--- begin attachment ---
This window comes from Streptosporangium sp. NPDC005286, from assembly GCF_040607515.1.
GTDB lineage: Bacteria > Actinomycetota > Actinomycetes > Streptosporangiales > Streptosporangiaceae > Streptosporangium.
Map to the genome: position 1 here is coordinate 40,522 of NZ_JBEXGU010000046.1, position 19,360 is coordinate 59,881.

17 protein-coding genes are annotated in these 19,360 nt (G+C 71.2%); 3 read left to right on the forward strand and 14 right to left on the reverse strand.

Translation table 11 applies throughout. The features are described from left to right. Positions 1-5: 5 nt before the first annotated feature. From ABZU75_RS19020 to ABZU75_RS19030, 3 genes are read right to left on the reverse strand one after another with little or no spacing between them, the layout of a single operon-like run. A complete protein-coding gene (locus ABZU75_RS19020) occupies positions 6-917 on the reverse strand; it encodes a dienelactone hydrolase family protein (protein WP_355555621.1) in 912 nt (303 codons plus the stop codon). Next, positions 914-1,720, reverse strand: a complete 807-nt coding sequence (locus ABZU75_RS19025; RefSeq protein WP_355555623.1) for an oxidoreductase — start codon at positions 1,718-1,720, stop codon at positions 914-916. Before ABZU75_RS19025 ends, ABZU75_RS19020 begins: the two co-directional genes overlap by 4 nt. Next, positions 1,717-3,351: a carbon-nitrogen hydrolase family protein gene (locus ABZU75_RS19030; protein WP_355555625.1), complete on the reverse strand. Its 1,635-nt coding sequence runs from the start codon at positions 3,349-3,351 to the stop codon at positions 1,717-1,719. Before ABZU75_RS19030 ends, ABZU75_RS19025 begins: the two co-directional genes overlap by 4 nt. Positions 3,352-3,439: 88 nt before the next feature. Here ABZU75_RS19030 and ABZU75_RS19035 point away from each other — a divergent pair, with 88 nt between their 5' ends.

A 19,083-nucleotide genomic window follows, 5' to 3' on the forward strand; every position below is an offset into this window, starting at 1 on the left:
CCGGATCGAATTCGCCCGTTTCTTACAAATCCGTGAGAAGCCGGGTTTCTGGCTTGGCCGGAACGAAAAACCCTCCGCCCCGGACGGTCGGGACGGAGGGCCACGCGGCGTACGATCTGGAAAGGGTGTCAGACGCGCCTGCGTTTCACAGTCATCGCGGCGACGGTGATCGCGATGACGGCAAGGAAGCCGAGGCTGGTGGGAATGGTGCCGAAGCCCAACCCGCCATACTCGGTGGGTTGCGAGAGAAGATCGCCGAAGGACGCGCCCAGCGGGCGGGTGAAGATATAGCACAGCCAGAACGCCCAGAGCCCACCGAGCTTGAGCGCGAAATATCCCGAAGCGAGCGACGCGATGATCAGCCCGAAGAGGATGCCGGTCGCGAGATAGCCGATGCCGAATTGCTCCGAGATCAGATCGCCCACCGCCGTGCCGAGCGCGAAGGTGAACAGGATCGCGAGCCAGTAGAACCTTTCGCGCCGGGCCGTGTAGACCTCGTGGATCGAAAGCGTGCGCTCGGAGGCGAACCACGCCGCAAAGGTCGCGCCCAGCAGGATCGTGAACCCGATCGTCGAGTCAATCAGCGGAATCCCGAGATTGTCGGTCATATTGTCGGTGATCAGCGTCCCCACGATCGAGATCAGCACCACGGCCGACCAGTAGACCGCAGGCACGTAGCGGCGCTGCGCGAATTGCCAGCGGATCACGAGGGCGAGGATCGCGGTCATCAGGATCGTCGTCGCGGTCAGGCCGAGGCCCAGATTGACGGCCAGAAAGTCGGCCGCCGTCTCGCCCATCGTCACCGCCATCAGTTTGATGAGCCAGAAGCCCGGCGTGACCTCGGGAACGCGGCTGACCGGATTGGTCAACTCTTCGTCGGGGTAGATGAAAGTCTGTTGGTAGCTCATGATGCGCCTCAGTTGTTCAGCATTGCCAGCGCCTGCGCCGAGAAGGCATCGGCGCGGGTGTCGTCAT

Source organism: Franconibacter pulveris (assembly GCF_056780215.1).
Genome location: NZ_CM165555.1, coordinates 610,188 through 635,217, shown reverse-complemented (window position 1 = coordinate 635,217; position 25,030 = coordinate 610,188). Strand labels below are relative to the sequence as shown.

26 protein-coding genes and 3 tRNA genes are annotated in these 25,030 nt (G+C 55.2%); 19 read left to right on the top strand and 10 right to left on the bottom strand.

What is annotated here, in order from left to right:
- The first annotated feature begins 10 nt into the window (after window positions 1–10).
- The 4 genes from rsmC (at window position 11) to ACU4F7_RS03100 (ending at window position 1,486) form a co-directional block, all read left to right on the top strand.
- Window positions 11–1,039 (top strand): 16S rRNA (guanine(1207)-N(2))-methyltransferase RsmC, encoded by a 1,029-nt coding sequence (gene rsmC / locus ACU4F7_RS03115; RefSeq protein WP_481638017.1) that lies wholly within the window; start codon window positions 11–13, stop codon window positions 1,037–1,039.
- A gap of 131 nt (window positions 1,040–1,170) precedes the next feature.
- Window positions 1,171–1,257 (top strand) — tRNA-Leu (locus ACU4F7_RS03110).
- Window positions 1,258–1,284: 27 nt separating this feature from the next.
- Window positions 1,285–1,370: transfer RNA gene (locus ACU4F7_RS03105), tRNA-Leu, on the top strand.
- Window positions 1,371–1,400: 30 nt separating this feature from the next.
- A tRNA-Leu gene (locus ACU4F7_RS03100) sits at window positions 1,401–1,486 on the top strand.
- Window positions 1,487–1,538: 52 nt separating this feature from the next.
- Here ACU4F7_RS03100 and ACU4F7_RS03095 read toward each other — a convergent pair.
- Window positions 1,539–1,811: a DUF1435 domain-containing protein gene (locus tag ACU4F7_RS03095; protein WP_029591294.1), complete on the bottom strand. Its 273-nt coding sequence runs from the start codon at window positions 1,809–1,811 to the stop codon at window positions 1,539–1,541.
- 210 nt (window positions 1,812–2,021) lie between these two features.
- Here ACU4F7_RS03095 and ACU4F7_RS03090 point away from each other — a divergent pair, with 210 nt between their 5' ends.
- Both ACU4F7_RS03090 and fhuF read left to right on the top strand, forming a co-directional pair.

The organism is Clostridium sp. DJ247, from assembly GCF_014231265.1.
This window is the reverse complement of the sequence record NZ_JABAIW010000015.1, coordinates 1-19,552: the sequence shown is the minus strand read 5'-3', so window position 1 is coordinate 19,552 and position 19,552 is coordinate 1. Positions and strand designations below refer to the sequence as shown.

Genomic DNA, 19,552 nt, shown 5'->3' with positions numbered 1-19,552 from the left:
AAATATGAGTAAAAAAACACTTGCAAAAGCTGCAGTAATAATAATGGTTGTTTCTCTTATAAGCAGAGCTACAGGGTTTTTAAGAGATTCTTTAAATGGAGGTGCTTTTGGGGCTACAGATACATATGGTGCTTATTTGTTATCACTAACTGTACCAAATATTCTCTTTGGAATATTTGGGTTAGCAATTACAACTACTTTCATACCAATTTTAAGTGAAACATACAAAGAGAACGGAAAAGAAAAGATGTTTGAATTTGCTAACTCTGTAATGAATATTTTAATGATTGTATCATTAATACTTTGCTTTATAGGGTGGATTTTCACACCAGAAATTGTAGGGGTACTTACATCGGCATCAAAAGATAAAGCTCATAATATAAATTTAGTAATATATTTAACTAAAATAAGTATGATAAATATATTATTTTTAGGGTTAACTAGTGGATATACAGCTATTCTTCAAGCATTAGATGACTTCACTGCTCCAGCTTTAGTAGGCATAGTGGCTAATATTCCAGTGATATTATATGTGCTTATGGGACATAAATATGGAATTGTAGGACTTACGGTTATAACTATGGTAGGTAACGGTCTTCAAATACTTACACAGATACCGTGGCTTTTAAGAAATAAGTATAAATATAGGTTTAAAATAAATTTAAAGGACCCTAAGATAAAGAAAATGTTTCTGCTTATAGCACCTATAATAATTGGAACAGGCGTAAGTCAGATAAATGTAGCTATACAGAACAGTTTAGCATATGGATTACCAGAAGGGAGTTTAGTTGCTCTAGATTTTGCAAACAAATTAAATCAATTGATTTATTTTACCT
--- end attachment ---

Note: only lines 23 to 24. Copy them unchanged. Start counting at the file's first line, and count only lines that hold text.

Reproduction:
- Window positions 1,539–1,811: a DUF1435 domain-containing protein gene (locus tag ACU4F7_RS03095; protein WP_029591294.1), complete on the bottom strand. Its 273-nt coding sequence runs from the start codon at window positions 1,809–1,811 to the stop codon at window positions 1,539–1,541.
- 210 nt (window positions 1,812–2,021) lie between these two features.